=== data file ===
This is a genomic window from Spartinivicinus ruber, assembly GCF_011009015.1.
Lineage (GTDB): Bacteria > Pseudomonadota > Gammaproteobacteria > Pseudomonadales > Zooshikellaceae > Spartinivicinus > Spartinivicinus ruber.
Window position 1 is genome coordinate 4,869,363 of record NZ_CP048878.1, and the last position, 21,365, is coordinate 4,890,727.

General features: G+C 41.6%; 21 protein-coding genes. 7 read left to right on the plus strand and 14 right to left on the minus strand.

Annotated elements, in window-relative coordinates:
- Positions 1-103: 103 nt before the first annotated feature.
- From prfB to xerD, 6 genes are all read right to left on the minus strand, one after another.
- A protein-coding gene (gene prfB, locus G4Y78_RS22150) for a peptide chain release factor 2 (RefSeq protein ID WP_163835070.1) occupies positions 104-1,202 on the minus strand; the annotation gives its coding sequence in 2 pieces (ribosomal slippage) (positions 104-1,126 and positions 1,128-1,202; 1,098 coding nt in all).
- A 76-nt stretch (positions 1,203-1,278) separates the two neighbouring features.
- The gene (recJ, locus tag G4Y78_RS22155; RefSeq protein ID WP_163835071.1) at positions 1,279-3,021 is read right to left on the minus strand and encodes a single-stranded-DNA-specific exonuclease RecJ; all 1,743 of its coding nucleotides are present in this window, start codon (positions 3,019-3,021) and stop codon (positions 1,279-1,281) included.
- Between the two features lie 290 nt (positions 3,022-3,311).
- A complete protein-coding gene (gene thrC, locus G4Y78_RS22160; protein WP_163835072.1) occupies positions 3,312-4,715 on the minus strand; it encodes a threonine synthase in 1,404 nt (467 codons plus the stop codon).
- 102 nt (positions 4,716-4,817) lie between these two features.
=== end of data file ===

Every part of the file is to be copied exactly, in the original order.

This is a genomic window from Spartinivicinus ruber, assembly GCF_011009015.1.
Lineage (GTDB): Bacteria > Pseudomonadota > Gammaproteobacteria > Pseudomonadales > Zooshikellaceae > Spartinivicinus > Spartinivicinus ruber.
Window position 1 is genome coordinate 4,869,363 of record NZ_CP048878.1, and the last position, 21,365, is coordinate 4,890,727.

General features: G+C 41.6%; 21 protein-coding genes. 7 read left to right on the plus strand and 14 right to left on the minus strand.

Annotated elements, in window-relative coordinates:
- Positions 1-103: 103 nt before the first annotated feature.
- From prfB to xerD, 6 genes are all read right to left on the minus strand, one after another.
- A protein-coding gene (gene prfB, locus G4Y78_RS22150) for a peptide chain release factor 2 (RefSeq protein ID WP_163835070.1) occupies positions 104-1,202 on the minus strand; the annotation gives its coding sequence in 2 pieces (ribosomal slippage) (positions 104-1,126 and positions 1,128-1,202; 1,098 coding nt in all).
- A 76-nt stretch (positions 1,203-1,278) separates the two neighbouring features.
- The gene (recJ, locus tag G4Y78_RS22155; RefSeq protein ID WP_163835071.1) at positions 1,279-3,021 is read right to left on the minus strand and encodes a single-stranded-DNA-specific exonuclease RecJ; all 1,743 of its coding nucleotides are present in this window, start codon (positions 3,019-3,021) and stop codon (positions 1,279-1,281) included.
- Between the two features lie 290 nt (positions 3,022-3,311).
- A complete protein-coding gene (gene thrC, locus G4Y78_RS22160; protein WP_163835072.1) occupies positions 3,312-4,715 on the minus strand; it encodes a threonine synthase in 1,404 nt (467 codons plus the stop codon).
- 102 nt (positions 4,716-4,817) lie between these two features.